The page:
For those who have a sweet tooth... Tāngyuán (湯圓) is a Chinese dessert made from glutinous rice flour. Glutinous rice flour is mixed with a small amount of water to form balls and is then cooked in boiling water and served with brown sugar sweet soup with a piece of ginger. Tangyuan can be either filled or unfilled with fillings. It is traditionally eaten during Yuanxiao (Chap Goh Meh 元宵), Lantern Festival (Tanglung Festival 中秋节) & Dōng Zhì (Winter Solstice 冬至). However, it has also come to be associated with the Winter Solstice and Chinese New Year. Today, the food is eaten all year round. Mass-produced tangyuan is commonly found in the frozen food section of supermarkets in Malaysia.
A little of bit of Tāngyuán history.

Historically, a number of different names were used to refer to the tangyuan. During the Yongle era of the Ming Dynasty, the name was then officially called as yuanxiao, a name derived from the Yuanxiao festival, also known as the Lantern Festival. This name literally means "first evening", being the first full moon or new moon after Chinese New Year. This name prevails in northern China.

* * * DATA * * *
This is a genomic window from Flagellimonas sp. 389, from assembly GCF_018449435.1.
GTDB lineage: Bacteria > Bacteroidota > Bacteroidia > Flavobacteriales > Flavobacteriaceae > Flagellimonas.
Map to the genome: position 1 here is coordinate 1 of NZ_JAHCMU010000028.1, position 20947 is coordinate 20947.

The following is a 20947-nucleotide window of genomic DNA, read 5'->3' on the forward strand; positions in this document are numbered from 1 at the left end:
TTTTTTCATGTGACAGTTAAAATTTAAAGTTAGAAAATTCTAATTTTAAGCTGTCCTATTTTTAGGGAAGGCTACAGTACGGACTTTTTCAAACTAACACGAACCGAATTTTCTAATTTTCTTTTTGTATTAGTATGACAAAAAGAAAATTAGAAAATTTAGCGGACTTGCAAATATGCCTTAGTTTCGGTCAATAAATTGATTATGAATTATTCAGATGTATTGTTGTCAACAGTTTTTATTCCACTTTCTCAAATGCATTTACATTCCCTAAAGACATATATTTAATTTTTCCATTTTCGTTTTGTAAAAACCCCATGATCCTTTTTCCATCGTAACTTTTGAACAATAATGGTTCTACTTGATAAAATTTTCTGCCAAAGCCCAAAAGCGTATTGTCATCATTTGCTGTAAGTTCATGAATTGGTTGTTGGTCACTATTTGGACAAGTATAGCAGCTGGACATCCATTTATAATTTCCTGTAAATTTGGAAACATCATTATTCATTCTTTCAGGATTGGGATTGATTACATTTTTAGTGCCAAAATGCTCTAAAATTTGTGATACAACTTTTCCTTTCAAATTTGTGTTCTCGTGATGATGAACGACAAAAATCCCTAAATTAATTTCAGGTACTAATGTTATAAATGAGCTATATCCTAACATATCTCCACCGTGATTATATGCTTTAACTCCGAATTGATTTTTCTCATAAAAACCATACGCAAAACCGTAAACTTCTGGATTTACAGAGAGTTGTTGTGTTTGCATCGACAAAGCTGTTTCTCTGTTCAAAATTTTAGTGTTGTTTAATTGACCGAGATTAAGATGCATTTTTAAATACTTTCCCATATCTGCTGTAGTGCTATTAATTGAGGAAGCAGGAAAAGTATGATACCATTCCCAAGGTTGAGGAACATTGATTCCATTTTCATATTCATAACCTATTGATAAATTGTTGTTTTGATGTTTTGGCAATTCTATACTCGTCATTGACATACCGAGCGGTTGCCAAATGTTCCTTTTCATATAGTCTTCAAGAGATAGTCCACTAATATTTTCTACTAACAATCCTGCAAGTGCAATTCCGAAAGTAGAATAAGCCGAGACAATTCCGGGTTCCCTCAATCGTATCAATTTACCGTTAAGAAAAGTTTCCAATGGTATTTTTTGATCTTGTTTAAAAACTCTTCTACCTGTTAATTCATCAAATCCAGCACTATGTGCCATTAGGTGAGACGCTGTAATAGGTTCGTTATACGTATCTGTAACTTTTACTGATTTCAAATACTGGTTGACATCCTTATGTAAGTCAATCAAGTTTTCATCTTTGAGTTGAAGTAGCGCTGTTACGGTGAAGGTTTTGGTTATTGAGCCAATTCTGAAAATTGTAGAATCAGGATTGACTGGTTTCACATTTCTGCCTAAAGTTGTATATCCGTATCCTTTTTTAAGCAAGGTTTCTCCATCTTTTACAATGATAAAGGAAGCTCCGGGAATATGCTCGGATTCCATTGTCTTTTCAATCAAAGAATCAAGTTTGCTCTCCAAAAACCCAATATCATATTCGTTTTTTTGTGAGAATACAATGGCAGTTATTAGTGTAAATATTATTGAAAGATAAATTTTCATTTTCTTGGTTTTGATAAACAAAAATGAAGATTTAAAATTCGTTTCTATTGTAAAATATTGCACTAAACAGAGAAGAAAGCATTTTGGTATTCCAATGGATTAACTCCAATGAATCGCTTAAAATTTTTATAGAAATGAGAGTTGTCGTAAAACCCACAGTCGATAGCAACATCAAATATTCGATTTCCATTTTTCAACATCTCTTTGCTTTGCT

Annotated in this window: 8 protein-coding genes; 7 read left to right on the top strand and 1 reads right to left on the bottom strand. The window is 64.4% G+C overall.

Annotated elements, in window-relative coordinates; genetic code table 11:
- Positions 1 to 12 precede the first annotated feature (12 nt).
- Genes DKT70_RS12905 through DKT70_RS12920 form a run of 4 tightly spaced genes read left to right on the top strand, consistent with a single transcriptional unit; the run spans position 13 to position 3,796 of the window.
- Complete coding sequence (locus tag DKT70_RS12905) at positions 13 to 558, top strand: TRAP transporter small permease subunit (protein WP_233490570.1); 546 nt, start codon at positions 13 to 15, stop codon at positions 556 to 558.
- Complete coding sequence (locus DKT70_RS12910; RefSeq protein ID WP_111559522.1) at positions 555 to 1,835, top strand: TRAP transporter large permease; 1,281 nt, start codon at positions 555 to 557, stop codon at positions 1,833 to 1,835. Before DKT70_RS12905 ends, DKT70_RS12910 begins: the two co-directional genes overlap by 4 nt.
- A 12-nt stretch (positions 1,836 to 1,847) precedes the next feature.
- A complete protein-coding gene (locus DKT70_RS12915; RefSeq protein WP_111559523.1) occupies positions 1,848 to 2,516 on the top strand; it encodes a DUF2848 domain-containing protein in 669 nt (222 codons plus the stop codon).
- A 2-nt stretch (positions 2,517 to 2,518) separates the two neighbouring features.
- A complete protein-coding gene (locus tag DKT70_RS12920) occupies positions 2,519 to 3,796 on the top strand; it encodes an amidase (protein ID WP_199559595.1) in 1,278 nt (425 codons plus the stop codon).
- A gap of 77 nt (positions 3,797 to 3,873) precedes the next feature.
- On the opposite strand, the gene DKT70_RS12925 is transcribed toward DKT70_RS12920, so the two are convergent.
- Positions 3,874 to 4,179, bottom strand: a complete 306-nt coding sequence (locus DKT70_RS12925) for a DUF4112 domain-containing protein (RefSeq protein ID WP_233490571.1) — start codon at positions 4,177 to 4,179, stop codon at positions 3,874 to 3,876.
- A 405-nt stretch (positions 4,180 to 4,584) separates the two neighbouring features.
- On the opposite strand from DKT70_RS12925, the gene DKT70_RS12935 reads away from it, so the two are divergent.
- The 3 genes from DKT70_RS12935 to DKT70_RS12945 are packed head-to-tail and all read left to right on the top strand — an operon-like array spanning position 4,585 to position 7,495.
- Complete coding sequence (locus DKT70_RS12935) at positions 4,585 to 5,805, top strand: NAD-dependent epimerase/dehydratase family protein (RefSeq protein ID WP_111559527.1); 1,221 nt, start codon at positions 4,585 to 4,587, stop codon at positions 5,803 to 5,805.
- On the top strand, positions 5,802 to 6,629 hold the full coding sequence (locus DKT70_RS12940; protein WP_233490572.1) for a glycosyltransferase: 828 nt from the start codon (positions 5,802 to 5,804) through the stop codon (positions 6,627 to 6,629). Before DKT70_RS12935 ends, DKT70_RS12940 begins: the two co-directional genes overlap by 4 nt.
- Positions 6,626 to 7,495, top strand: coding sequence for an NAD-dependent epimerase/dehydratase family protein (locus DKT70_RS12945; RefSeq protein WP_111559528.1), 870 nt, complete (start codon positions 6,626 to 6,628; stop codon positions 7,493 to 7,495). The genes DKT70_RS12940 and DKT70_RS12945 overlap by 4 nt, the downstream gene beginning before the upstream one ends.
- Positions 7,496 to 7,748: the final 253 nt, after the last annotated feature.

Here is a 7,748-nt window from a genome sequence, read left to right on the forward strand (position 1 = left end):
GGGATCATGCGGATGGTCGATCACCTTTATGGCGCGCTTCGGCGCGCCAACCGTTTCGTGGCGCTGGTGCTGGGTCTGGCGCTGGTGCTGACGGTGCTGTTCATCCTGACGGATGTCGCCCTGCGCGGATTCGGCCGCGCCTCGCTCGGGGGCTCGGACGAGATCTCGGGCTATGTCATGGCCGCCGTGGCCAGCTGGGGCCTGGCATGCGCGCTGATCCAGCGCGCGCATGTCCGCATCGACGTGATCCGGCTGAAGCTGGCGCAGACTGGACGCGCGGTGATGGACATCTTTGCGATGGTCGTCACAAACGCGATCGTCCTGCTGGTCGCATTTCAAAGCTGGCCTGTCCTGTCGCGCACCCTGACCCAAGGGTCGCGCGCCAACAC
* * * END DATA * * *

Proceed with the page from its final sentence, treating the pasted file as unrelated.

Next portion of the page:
In southern China, however, the prevailing names are tangyuan or tangtuan. Legend has it that during Yuan Shikai's rule (1912-1916), Yuan disliked the name Yuanxiao because it sounded identical to "remove Yuan" (袁消), and so mandated that the name Tangyuan be used instead. This name literally means "round balls in soup". Tangtuan similarly means "round dumplings in soup".

The Meaning of Dōng Zhì

The Chinese characters for Dōng Zhì are 冬至. The first character means “winter” and the second character means “arrival.”

In olden Chinese society, the arrival of winter meant that the farmers would lay down their tools and celebrate the harvest by coming home to their families. A feast would be prepared to mark the occasion.

These days, Dōng Zhì is still an important cultural holiday for Chinese all over the world. Even though it is not a formal holiday or sort, most Chinese families who still hold dear to the old culture and traditions, would try to make an effort to get together and savor tāng yuán as a complete family.